Carefully preserving its history and character, Boston’s Charles Street Jail was repurposed as The Liberty Hotel
I once spent a memorable New Year’s Eve weekend in the Clink. No, it’s not what you might think. Clink is a contemporary restaurant located in the Liberty Hotel in Boston, where my husband and I celebrated the holiday with friends visiting from Italy. The restaurant’s whimsical name and old brick walls with iron bars are grim reminders of the hotel’s storied past.
The Liberty Hotel sits on the site of the former Charles Street Jail, downtown in the Beacon Hill section of the city. Built between 1848-1851, the jail was maverick in its design and orientation. Part of a reform movement to improve inhumane conditions for prisoners, Gridley James Fox Bryant, one of the most renowned architects of the time, and penal advocate Reverend Louis Dwight collaborated on this innovative project, creating 30 arched windows to bring natural light and ventilation into the facility. The jail’s infamous guest list over the years has included James Michael Curley, Malcolm X, the Boston Strangler, anarchists Sacco and Vanzetti, and Frank Abagnale, Jr. (played by Leonardo DiCaprio in Catch Me If You Can.)
The granite building (one of the best examples of what became known as the Boston Granite Style) was designed in the form of a cross, with four wings spreading out from a central tower. The heavy gray stone exterior looks like an impenetrable fortress, built to last. Some 220 prisoners were housed in single 8×10 cells and iron catwalks along the interior allowed guards to pace up and down to oversee them. Based on the rehabilitation-oriented “Auburn Plan,” prisoners were encouraged to work and mingle during the day before they retired to their cells.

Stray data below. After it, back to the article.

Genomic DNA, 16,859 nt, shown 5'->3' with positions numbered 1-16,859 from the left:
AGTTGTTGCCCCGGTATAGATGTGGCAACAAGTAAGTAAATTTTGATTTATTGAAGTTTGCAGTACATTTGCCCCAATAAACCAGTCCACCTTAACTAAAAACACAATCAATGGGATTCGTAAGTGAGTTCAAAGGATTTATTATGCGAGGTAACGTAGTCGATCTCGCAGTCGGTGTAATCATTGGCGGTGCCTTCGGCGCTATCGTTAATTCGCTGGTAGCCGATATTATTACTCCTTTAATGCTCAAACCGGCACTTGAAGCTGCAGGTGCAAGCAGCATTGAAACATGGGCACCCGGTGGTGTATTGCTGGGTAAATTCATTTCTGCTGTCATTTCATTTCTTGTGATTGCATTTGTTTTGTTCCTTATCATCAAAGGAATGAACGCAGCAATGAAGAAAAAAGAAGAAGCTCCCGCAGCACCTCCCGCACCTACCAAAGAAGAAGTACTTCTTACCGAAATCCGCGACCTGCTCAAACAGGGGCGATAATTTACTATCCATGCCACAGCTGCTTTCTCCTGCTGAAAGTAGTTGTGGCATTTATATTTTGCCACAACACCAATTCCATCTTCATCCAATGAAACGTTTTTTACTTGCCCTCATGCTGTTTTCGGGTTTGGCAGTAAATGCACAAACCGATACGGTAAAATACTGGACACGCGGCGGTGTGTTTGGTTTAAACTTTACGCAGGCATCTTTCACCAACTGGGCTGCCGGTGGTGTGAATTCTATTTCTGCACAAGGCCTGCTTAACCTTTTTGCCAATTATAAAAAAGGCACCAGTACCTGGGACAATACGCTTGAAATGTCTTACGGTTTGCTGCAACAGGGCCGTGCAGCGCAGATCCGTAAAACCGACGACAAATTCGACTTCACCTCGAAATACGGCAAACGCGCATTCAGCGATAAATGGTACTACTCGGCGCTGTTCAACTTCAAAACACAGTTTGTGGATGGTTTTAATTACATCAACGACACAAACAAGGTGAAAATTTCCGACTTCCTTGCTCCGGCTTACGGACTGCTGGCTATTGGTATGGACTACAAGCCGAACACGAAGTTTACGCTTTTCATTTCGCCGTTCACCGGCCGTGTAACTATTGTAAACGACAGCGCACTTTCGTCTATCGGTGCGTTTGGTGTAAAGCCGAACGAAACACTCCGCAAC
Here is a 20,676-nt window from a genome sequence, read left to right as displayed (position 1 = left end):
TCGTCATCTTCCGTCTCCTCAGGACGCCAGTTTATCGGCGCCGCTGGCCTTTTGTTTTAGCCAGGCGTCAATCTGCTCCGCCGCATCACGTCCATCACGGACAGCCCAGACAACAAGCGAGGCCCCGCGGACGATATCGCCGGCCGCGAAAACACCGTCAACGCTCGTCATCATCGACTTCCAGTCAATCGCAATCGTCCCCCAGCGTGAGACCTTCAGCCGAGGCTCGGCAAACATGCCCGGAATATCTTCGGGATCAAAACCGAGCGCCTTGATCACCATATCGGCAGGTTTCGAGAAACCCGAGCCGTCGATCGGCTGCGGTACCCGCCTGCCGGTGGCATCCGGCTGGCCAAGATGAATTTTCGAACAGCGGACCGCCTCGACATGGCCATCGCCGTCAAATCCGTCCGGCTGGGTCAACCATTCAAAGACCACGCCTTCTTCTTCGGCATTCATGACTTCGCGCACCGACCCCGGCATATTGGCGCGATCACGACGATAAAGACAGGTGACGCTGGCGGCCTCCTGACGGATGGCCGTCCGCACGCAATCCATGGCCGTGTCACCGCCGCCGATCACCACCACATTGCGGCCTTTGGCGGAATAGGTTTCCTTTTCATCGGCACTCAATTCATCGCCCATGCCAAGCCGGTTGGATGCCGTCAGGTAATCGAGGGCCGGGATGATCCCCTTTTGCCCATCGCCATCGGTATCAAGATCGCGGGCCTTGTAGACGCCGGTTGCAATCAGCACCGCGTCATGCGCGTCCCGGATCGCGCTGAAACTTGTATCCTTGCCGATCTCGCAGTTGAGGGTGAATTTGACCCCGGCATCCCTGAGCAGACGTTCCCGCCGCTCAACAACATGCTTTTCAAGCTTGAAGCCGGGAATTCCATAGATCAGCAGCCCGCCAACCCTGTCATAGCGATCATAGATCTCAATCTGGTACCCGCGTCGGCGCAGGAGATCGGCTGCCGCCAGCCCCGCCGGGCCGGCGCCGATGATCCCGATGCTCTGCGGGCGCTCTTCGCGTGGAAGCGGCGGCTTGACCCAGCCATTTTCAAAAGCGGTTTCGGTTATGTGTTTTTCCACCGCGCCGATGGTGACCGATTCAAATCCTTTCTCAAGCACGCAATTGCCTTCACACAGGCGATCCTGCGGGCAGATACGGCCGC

About 120 years later, the institution had become filthy, overcrowded, riot prone, and deemed unsuitable for habitation, even by prisoners. It was then that the residents were moved to a new jail (called the Suffolk County Jail) that opened in 1991 and Massachusetts General Hospital acquired the building with the intent of repurposing its use while preserving it character. This involved saving the stone exterior and other significant architectural elements. The $150 million makeover, completed in 2007, created a luxury hotel with a theme that playfully, but poignantly, reminds guests of the building’s colorful history.
An adjacent 16-story tower was constructed to provide additional space, creating a total of 298 rooms and suites (ranging in size from 400-800 square feet), including 18 within the original footprint of the jail. The iron catwalks have been preserved and converted into three stories of balconies surrounding a soaring 90-foot atrium lobby. Guests enter the dramatic lobby through one of two long escalators from the ground floor street entrance. The hotel’s trendy bar, once the holding tank for inebriates, is now decorated with mug shots and aptly named “Alibi.”
Decorated in neutrals and black, the rooms are modern and comfortable, some with views of the nearby Charles River. Operated by Starwood, the hotel offers Molton Brown toiletries, fine linens, flat screen TVs, and free Internet connectivity.
The only in-room reminder of the building’s stark history is a subtle design on the black and ecru window drapes. With good food and libations, good company, and Christmas trees suspended upside down from the towering ceiling, spending New Year’s Eve at The Liberty was a unique setting to think about past, present, and future.
IF YOU GO
The Liberty Hotel, 215 Charles Street, Boston, Massachusetts
Do you know of other unusual hotel properties in the U.S. with storied histories?
This post is part of a LinkUp sponsored by Tom Bartel at Travel Over 50.